26

Section 101 of the 1945 Act established the new boundary between the District of Columbia and Virginia for law enforcement (and perhaps other)23 purposes as follows:

27

Said boundary line shall begin at a point where the northwest boundary of the District of Columbia intercepts the high-water mark on the Virginia shore of the Potomac River and following the present mean high-water mark; thence in a southeasterly direction along the Virginia shore of the Potomac River to Little River, along the Virginia shore of Little River to Boundary Channel, along the Virginia side of Boundary Channel to the main body of the Potomac River, along the Virginia side of the Potomac River across the mouths of all tributaries affected by the tides of the river to Second Street, Alexandria, Virginia, from Second Street to the present established pierhead line, and following said pierhead line to its connection with the District of Columbia-Maryland boundary line; that whenever said mean high-water mark on the Virginia shore is altered by artificial fills and excavations made by the United States, or by alluvion or erosion, then the boundary shall follow the new mean high-water mark on the Virginia shore as altered, or whenever the location of the pierhead line along the Alexandria water front is altered, then the boundary shall follow the new location of the pierhead line.24

28

Although section 102 of the Act cedes to Virginia sovereignty and concurrent jurisdiction with the United States over the area between the 1791 high-water mark and section 101's newly established pierhead line,25 section 103 expressly states that the Act is to have no effect on (1) "any right, title, or interest of the United States" in these lands, (2) "the right of the United States to establish its title to any of (these) lands as provided by (the 1912 Act)," or (3) "the jurisdiction of the courts of the United States for the District of Columbia to hear and determine suits to establish the title of the United States in all lands in the bed, marshes, and lowlands of the Potomac River, and other lands as described by said Act (the 1912 Act) below the mean high-water mark of January 24, 1791 . . . ."26

29

According to the Supreme Court's decision in Smoot, the "lands as described by said Act (the 1912 Act)"27 and "in the District of Columbia"28 before passage of the 1945 Act, were those lands along the Alexandria waterfront below the mean high-water mark of 24 January 1791. Clearly, the House and Senate saw it this way when they passed the 1945 Act. In their respective reports, both Houses of the Congress recognized,

30

. . . The United States Supreme Court has set the boundary line between the District of Columbia and the Commonwealth of Virginia at the high-water mark of the Potomac on the Virginia shore as it existed when the District of Columbia was created in 1791. (Smoot Sand and Gravel Corporation v. Washington Airport, 283 U.S. 348, 51 S.Ct. 474, 75 L.Ed. 1109, decided May 4, 1931.)29III. CONCLUSION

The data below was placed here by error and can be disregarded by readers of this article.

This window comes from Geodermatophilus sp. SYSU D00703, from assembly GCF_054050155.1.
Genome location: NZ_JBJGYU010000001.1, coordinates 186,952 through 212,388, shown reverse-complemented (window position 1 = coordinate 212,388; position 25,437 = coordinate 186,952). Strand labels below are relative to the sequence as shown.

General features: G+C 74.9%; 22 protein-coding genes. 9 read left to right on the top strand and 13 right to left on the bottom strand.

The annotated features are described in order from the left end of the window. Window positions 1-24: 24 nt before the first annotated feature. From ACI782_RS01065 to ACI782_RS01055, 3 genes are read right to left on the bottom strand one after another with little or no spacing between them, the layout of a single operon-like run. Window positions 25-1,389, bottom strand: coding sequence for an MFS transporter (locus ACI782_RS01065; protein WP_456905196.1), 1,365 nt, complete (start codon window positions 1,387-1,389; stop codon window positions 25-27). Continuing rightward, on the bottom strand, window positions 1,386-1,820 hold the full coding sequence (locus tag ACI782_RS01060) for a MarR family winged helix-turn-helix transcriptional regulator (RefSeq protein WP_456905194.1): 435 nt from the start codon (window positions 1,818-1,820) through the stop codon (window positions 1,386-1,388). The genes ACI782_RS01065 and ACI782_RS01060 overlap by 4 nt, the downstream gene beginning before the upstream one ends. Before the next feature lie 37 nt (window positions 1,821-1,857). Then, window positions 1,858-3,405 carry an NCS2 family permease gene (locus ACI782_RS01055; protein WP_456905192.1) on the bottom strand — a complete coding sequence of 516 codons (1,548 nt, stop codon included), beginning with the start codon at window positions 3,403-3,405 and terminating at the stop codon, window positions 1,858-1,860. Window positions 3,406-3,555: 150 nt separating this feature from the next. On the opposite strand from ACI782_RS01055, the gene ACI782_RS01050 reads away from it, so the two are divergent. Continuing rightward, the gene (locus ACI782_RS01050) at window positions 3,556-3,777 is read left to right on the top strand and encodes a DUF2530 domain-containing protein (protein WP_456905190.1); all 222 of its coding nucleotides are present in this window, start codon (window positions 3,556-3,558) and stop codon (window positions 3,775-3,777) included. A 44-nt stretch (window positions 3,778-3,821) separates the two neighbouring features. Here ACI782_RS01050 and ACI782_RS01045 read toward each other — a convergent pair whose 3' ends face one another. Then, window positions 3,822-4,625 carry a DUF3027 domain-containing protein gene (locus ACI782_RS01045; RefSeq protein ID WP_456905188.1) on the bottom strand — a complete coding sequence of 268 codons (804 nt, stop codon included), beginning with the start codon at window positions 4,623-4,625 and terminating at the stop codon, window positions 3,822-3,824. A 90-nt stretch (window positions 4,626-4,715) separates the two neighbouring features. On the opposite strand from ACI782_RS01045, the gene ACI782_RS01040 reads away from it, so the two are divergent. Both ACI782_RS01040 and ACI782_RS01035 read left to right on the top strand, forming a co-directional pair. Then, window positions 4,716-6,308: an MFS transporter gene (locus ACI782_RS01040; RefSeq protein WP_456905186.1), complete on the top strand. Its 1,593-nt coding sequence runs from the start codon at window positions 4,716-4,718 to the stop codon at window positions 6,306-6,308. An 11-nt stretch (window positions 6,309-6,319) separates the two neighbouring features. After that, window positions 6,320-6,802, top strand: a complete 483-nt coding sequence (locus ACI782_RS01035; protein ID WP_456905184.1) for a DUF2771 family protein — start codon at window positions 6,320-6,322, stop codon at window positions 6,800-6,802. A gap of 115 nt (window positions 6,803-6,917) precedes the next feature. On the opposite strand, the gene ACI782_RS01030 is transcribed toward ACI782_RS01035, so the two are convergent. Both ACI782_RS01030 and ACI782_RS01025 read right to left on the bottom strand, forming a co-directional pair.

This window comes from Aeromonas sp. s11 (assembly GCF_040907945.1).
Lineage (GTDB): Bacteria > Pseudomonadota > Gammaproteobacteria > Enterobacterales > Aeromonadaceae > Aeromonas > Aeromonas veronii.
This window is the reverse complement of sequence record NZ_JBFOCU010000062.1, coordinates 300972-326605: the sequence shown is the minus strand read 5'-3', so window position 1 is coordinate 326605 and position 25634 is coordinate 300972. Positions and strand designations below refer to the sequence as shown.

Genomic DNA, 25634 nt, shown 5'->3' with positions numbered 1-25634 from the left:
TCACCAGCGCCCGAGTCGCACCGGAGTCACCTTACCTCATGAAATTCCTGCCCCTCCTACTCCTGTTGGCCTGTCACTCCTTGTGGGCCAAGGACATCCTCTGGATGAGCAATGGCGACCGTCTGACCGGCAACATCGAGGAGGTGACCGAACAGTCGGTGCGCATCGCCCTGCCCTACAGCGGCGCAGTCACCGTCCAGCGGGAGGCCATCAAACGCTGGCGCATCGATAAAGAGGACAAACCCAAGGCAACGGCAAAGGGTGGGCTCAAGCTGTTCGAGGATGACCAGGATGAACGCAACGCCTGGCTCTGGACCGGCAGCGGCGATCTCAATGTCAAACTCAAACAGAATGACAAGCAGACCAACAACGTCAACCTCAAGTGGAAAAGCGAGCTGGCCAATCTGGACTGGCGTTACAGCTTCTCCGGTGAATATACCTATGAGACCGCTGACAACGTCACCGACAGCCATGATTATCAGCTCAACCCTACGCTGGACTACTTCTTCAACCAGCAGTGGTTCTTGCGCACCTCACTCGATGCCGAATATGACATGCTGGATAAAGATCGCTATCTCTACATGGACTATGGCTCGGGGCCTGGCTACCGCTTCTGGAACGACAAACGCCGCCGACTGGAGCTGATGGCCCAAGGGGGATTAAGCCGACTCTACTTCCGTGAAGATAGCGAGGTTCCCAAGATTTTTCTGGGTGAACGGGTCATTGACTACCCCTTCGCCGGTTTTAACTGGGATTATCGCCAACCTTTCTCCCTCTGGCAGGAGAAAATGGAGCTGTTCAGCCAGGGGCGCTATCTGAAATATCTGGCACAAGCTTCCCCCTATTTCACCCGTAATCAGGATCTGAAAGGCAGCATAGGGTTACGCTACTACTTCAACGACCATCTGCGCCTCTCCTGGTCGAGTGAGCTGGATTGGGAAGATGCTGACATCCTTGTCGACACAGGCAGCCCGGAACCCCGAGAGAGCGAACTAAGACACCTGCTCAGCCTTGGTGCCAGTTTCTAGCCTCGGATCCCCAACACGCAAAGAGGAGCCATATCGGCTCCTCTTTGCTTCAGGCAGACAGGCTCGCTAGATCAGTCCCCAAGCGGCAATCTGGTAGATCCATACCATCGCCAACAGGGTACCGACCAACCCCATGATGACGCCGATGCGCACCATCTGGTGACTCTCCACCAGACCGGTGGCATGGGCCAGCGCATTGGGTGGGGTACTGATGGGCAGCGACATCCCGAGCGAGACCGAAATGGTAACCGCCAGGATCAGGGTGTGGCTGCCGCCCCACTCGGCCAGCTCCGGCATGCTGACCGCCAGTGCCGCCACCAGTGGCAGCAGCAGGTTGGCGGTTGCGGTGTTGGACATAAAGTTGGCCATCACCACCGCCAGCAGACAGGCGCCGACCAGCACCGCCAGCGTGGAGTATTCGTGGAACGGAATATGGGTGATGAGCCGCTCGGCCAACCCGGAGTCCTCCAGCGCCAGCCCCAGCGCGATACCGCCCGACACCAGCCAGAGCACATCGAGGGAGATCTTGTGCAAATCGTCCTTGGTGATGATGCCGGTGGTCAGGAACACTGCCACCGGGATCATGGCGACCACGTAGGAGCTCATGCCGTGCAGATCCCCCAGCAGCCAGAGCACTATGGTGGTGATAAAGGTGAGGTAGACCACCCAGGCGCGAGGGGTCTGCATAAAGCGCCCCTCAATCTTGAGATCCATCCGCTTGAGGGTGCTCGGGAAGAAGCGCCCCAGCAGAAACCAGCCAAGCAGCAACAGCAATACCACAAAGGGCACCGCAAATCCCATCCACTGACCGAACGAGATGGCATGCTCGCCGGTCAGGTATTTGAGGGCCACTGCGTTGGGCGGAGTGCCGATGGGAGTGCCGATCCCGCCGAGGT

31

The District Court's determination that it does not possess subject matter jurisdiction over this quiet title action flies directly in the face of section 103's clear and specific preservation of "the jurisdiction of the courts of the United States for the District of Columbia."30 Appellees' and the District Court's interpretation of the 1912 and 1945 Acts ignores the unambiguously stated intent of the 1945 Congress to "in no way affect ( ) property rights and claims as they (then) exist(ed) in (the Alexandria waterfront) area"31 and renders section 103 of the 1945 Act absolutely meaningless. Since we can discern no reason for the inclusion of section 103, if Congress intended to establish pursuant to sections 101 and 102 a jurisdictional boundary between the District of Columbia and Virginia for all purposes, we reject the construction of the 1912 and 1945 Acts adopted by the District Court.32

32

Recognizing that our decision may require the United States District Court for the District of Columbia to rule on several questions of Virginia landlord-tenant law while it ponders the ultimate resolution of this title dispute,33 we, nevertheless, cannot ignore the express intent of Congress that this dispute be resolved in the United States courts for the District of Columbia. Although the federal district courts for the Eastern District of Virginia would probably have more expertise in handling these ancillary matters involving Virginia law, federal tribunals are not free to pick and choose among the various functions assigned to them by Congress.

33

In contrast to this recognized problem, we also note that the goals of judicial economy would not be furthered by splitting this dispute into two separate actions, as the District Court chose to do. Clearly, it is not an efficient utilization of scarce judicial resources to split a dispute involving the same or similar evidence and legal principles into two separate actions, which may eventually require the attention of two federal district courts, two United States courts of appeals, and then, possibly, the Supreme Court.

34

For these reasons we conclude that the District Court's dismissal of this action for lack of jurisdiction was based on an erroneous construction of the governing jurisdictional statutes. Accordingly, for a trial on the merits in the District Court this case is